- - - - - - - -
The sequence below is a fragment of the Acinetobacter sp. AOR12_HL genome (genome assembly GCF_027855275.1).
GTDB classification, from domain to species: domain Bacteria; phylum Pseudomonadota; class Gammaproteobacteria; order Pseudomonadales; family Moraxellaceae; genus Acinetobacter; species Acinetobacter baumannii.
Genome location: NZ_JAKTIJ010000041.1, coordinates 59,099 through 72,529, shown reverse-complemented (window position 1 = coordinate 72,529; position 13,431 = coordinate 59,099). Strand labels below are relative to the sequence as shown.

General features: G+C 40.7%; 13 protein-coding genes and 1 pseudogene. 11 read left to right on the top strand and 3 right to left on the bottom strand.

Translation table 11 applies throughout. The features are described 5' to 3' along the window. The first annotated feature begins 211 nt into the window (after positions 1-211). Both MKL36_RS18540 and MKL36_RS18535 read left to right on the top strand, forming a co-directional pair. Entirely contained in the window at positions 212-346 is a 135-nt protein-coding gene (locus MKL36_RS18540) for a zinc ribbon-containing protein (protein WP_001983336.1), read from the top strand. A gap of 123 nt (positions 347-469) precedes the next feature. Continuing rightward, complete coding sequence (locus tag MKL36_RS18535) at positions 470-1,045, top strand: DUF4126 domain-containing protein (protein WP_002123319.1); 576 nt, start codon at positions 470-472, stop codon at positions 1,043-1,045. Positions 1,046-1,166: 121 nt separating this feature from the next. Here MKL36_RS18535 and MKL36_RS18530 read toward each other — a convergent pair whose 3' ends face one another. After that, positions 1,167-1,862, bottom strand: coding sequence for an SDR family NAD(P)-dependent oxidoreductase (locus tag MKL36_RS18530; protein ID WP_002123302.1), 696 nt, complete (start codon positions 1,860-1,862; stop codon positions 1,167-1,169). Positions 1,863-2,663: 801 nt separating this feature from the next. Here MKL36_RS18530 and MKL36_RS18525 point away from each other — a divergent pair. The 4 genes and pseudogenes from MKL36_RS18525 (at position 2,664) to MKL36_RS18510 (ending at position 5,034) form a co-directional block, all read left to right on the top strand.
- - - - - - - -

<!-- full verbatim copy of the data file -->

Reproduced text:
The sequence below is a fragment of the Acinetobacter sp. AOR12_HL genome (genome assembly GCF_027855275.1).
GTDB classification, from domain to species: domain Bacteria; phylum Pseudomonadota; class Gammaproteobacteria; order Pseudomonadales; family Moraxellaceae; genus Acinetobacter; species Acinetobacter baumannii.
Genome location: NZ_JAKTIJ010000041.1, coordinates 59,099 through 72,529, shown reverse-complemented (window position 1 = coordinate 72,529; position 13,431 = coordinate 59,099). Strand labels below are relative to the sequence as shown.

General features: G+C 40.7%; 13 protein-coding genes and 1 pseudogene. 11 read left to right on the top strand and 3 right to left on the bottom strand.

Translation table 11 applies throughout. The features are described 5' to 3' along the window. The first annotated feature begins 211 nt into the window (after positions 1-211). Both MKL36_RS18540 and MKL36_RS18535 read left to right on the top strand, forming a co-directional pair. Entirely contained in the window at positions 212-346 is a 135-nt protein-coding gene (locus MKL36_RS18540) for a zinc ribbon-containing protein (protein WP_001983336.1), read from the top strand. A gap of 123 nt (positions 347-469) precedes the next feature. Continuing rightward, complete coding sequence (locus tag MKL36_RS18535) at positions 470-1,045, top strand: DUF4126 domain-containing protein (protein WP_002123319.1); 576 nt, start codon at positions 470-472, stop codon at positions 1,043-1,045. Positions 1,046-1,166: 121 nt separating this feature from the next. Here MKL36_RS18535 and MKL36_RS18530 read toward each other — a convergent pair whose 3' ends face one another. After that, positions 1,167-1,862, bottom strand: coding sequence for an SDR family NAD(P)-dependent oxidoreductase (locus tag MKL36_RS18530; protein ID WP_002123302.1), 696 nt, complete (start codon positions 1,860-1,862; stop codon positions 1,167-1,169). Positions 1,863-2,663: 801 nt separating this feature from the next. Here MKL36_RS18530 and MKL36_RS18525 point away from each other — a divergent pair. The 4 genes and pseudogenes from MKL36_RS18525 (at position 2,664) to MKL36_RS18510 (ending at position 5,034) form a co-directional block, all read left to right on the top strand.